Volunteers sought to clear DHHS’ food stamps backlog by federal deadline

The office of one of the top Republican lawmakers is asking legislative assistants to volunteer their time to process applications for the state’s troubled food stamps program, which is facing a fast-approaching Feb. 10 deadline  set by federal authorities.

State Rep. Skip Stam

State Rep. Skip Stam

A staffer for state Rep. Paul “Skip” Stam, the N.C. House Speaker Pro-Tem, asked legislative assistants in the House and Senate to help the N.C. Department of Health and Human Services process thousands of applications for people that have been waiting weeks or months for the federally-funded food assistance.

The state program that process benefits, N.C. FAST, has experienced significant problems since its roll-out last year, leading to a backlog of thousands of families waiting for food stamps and a December warning from federal authorities that the state’s “serious failure” to process food stamp application could lead to a stop in administrative funding for the program. (Click here to read a post from the N.C. Budget and Tax Center’s Alexandra Forter Sirota about the potential economic effects of North Carolina’s food stamps crisis.)

The state must eliminate a backlog of more than 7,500 households by Feb. 10 in order to meet USDA’s requirements, according to information sent to DHHS by lawmakers.

A message was left Thursday evening with the DHHS communications office seeking a comment.

“This is a WIN-WIN opportunity!!,” wrote Anne Murtha from Stam’s office in the email sent at 4:30 p.m. Thursday. “You will win by gaining first-hand experience with how the Food Nutrition System (FNS) operates and gain valuable experience processing claims.

“The BIGGEST winners will be the many people who are waiting to get assistance,” Murtha wrote.

Murtha’s request included an update from Adam Sholar, DHHS legislative liaison, that put the outstanding backlog of untimely cases at  10,000, most in Wake and Cumberland counties, and 15,000 additional households waiting for recertifications of their food stamps statewide. That’s a significant drop from more than 23,000 applications pending earlier this month.

The USDA is requiring that 7,512 of those households receive food stamps by Feb. 10, Sholar wrote in his Jan. 30 email to lawmakers.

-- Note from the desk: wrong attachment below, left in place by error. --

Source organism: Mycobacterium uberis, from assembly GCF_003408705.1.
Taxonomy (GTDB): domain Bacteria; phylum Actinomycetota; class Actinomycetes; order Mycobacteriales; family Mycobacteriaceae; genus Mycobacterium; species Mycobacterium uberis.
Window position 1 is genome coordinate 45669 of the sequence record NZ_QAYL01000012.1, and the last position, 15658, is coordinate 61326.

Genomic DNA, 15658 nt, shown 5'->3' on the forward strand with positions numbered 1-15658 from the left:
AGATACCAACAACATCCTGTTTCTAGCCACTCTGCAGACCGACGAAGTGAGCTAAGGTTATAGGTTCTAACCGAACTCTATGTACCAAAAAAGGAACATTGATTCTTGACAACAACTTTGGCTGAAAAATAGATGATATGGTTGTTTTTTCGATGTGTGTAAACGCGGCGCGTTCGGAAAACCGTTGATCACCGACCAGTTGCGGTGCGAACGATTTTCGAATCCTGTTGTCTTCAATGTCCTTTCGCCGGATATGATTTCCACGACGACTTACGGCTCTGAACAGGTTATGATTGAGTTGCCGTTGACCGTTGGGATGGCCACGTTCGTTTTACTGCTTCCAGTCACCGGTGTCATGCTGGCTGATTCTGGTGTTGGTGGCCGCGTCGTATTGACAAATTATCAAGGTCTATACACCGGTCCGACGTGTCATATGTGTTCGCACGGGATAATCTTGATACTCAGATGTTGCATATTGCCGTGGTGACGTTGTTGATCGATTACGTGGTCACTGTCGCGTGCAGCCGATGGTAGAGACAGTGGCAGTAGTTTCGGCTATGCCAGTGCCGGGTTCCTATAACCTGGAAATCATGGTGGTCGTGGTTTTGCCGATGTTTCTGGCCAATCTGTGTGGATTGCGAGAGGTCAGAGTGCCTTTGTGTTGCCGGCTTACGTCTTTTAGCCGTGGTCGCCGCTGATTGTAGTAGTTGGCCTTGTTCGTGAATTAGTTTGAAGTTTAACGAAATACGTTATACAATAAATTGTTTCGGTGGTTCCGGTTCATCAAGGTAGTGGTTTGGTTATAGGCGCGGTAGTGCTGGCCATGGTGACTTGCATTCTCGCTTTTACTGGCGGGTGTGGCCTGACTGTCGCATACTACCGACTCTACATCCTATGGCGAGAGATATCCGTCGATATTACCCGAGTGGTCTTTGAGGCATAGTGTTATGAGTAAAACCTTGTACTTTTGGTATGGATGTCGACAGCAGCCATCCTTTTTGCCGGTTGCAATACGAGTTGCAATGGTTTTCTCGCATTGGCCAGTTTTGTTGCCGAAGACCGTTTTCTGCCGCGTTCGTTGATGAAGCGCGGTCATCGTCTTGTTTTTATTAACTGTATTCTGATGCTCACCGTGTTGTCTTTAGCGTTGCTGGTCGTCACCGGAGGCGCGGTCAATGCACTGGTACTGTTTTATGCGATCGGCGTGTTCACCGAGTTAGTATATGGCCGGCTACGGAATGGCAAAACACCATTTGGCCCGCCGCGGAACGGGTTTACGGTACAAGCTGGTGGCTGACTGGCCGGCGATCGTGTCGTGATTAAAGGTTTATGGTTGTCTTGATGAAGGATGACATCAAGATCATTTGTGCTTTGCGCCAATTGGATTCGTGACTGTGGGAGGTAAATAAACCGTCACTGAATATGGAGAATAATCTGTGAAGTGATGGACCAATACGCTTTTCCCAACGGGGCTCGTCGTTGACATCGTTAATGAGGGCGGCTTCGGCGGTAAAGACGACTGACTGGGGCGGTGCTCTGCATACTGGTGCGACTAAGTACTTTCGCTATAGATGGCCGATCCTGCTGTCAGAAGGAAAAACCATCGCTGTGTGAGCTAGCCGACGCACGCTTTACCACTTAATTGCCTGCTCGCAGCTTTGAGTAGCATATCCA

“For this to happen, each application and recertification will need to be worked by a human being at the county department of social services,” Sholar wrote.

State Sen. Earline Parmon, a Winston-Salem Democrat that has been critical of HHS Secretary Aldona Wos’ handling of the food stamps problems, said she’s concerned about the security of the private information of food stamps applicants if volunteers are coming in to handle the sensitive applications.

“It’s totally inappropriate,” Parmon said, about legislative staff being asked to volunteer to process food stamps applications.


  1. rachel

    January 30, 2014 at 9:45 pm

    How on earth could they be making a lame attempt, barely a week and a half before this deadline? This is still a “first world” country, right? Volunteers? Is the boss demanding they “volunteer” on their own time or on their paid work time? This is just appalling. And, yes, I assume they have to go through some serious vetting to be exposed to this level of personal information. Incredible!

    They can’t be this stupid. I have to see this as deliberate. I have to suspect that Wos/McCrory hope to “accidentally” sabotage the federal dollars in order to A) stick it to NC needy 2) Blame Obama for cutting off the dollars: Disaster capitalism at it’s finest. Who knew Naomi Klein was writing a textbook for North Carolina politicians?

  2. Rhoda

    February 1, 2014 at 8:00 am

    I agree with Rachel. How can it be legal to use people who are not official employees and have not completed the requisite training? At the least, can DHHS be required to maintain records of the cases decided by these folks so that they can be reviewed and corrected if necessary?
    What would be the best strategy to prevent this? Is a temporary injunction appropriate? Do you know if anyone is seeking one?

Check Also

UNC Board of Governors face protest, chooses new board chair and interim president

It was a busy day at the final ...

Top Stories from NCPW

  • News
  • Commentary

Crumbling ceilings. Failing air conditioning and heating systems. Broken down school buses. Mold inf [...]

This story has been updated with comments from Jim Womack, who did not respond earlier to questions. [...]

For the 18 months, Gary Brown has been traveling through northeastern North Carolina like an itinera [...]

It will be at least another month before state Superintendent Mark Johnson can take over at the helm [...]

Last week, the General Assembly announced which legislators will serve on the Joint Legislative Task [...]

The latest effort in Washington to repeal and not actually replace the Affordable Care Act has a dif [...]

Conservative group “reviewing” bigoted attacks; funding from major NC corporations implicated Nearly [...]

5---number of days since Senators Bill Cassidy and Lindsey Graham unveiled a new proposal to repeal [...]

Featured | Special Projects

NC Budget 2017
The maze of the NC Budget is complex. Follow the stories to follow the money.
Read more

NC Redistricting 2017
New map, new districts, new lawmakers. Here’s what you need to know about gerrymandering in NC.
Read more